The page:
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NEOSONICS – First non-invasive screening medical device for infant meningitis.

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Ultrasound device for infant meningitis detection

During infancy, bacterial meningitis is a very aggressive yet hard-to-detect lethal infection with serious life-long neurological consequences among survivors if left untreated. The innovative NEOSONICS device addresses the challenges associated with meningitis screening in a quick, easy to use, painless and non-invasive manner.

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In Europe alone, nearly 2.5 million infants (who are less than one year old) present with fever and by protocol often meningitis needs to be considered as the underlying cause. Although the incidence of meningitis is relatively low, the morbidity and poor prognosis associated with delayed treatment justify lumbar puncture, the only available detection method. Lumbar puncture is an invasive, cumbersome and time-consuming procedure that is negative in 95 % of cases. While waiting for the results and in cases where a lumbar puncture is not tolerated, infants are hospitalised and receive prophylactic antibiotics for suspected meningitis, costing EU hospitals EUR 1.5 billion every year. An innovative device To reduce the unnecessary lumbar puncture procedures, scientists of the EU-funded NEOSONICS project developed an innovative, non-invasive device for detecting meningitis in infants. The device uses a high-resolution ultrasound probe to quickly detect and quantify the white blood cell concentration in the cerebrospinal fluid right below the fontanelle of the baby, the soft spot on the head where the bones are not closed yet. “With this patented technology we want to obtain detailed ultrasound images that allow us to resolve individual cells suspended in the fluid that surrounds the brain and the spinal cord,″ explains project coordinator, founder and CEO of Newborn Solutions, Dr Javier Jiménez. The white blood cell count will be measured simply with the push of a button. If the count exceeds the very well established thresholds for meningitis, then a lumbar puncture can be performed to draw a sample for bacteriological testing to identify the organism causing the infection. In addition, the device will provide real time information and will be used for monitoring antibiotic treatment response, which is rarely performed given the associated risks of lumbar punctures. Future applications of the NEOSONICS device Researchers have shown clinical feasibility of the NEOSONICS screening approach in a small sample of patients with meningitis. Dr Jiménez confesses that, “the results were encouraging enough to push the project forward, seek funding and continue with the development and validation of the technology.″ A total of 28 large EU hospitals in Germany, Spain, France, Italy and United Kingdom as well as a private insurance company in the US and the Spanish National Research Council have confirmed their interest in introducing the NEOSONICS device. Following prototype development, a proof of concept clinical trial will commence in March 2019 in hospitals in Madrid and Mozambique to demonstrate that the device provides no false negative results. According to Dr Jiménez, “the most significant achievement of the project was building a system that can non-invasively detect meningitis and potentially other infections with unprecedented sensitivity.″ Nowadays, screening for other infections such as arthritis and peritonitis in superficial body fluids also involves invasive procedures. Researchers are confident that the NEOSONICS approach can serve to address such infections, overcoming potential complications and unnecessary costs associated with invasive punctures. Taken together, the innovative NEOSONICS screening device is expected to revolutionise meningitis diagnosis and decrease the mortality rate of infants in the developing world. In developed countries NEOSONICS will decrease the number of lumbar punctures, unnecessary antibiotics, costs and improve patient care and healthcare system sustainability. In view of the future, Dr Jiménez is hopeful that, “NEOSONICS will help paediatricians provide a quick, easy, painless and cost-effective screening for meningitis in babies.″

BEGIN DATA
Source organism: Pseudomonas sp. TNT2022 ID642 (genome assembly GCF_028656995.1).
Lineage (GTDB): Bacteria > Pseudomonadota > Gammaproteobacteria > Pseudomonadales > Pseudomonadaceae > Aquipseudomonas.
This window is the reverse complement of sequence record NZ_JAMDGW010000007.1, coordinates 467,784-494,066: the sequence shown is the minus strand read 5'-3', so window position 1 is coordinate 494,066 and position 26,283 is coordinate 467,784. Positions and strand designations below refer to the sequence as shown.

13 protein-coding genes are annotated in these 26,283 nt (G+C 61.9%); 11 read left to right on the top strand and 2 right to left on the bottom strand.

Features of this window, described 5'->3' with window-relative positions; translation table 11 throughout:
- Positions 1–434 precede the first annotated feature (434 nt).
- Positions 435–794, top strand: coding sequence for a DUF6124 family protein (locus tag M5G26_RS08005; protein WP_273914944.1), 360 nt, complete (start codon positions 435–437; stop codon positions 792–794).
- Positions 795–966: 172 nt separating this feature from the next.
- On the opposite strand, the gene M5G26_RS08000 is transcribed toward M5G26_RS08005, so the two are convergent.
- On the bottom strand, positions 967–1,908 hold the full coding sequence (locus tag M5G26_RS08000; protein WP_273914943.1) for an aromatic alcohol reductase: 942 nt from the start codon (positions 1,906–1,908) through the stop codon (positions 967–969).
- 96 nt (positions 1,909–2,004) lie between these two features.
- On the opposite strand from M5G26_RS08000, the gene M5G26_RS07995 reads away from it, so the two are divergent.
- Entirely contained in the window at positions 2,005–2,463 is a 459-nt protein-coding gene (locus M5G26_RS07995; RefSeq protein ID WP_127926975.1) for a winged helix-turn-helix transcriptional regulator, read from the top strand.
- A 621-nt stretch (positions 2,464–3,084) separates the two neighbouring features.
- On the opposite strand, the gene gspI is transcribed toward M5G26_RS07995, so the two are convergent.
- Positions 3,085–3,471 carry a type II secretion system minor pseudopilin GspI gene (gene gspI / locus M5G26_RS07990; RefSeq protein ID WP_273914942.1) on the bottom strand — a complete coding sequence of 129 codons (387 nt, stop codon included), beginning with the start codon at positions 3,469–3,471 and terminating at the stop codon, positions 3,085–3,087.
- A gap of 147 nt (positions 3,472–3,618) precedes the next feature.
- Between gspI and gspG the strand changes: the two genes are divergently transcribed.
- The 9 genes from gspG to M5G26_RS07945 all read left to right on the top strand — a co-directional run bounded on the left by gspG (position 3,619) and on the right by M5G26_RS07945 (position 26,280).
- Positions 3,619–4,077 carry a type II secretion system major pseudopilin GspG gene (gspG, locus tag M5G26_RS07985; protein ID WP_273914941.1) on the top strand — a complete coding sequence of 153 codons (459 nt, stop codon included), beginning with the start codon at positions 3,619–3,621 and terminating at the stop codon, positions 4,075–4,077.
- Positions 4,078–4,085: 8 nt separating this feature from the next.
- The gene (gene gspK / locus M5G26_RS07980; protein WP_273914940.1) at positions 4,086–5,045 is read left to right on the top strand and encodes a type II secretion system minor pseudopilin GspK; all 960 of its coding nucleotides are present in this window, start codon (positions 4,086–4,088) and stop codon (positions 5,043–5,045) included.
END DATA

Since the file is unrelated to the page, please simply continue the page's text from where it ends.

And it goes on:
NEOSONICS, meningitis, infant, lumbar puncture, ultrasound, white blood cell count, infections, non-invasive, screening, diagnosis

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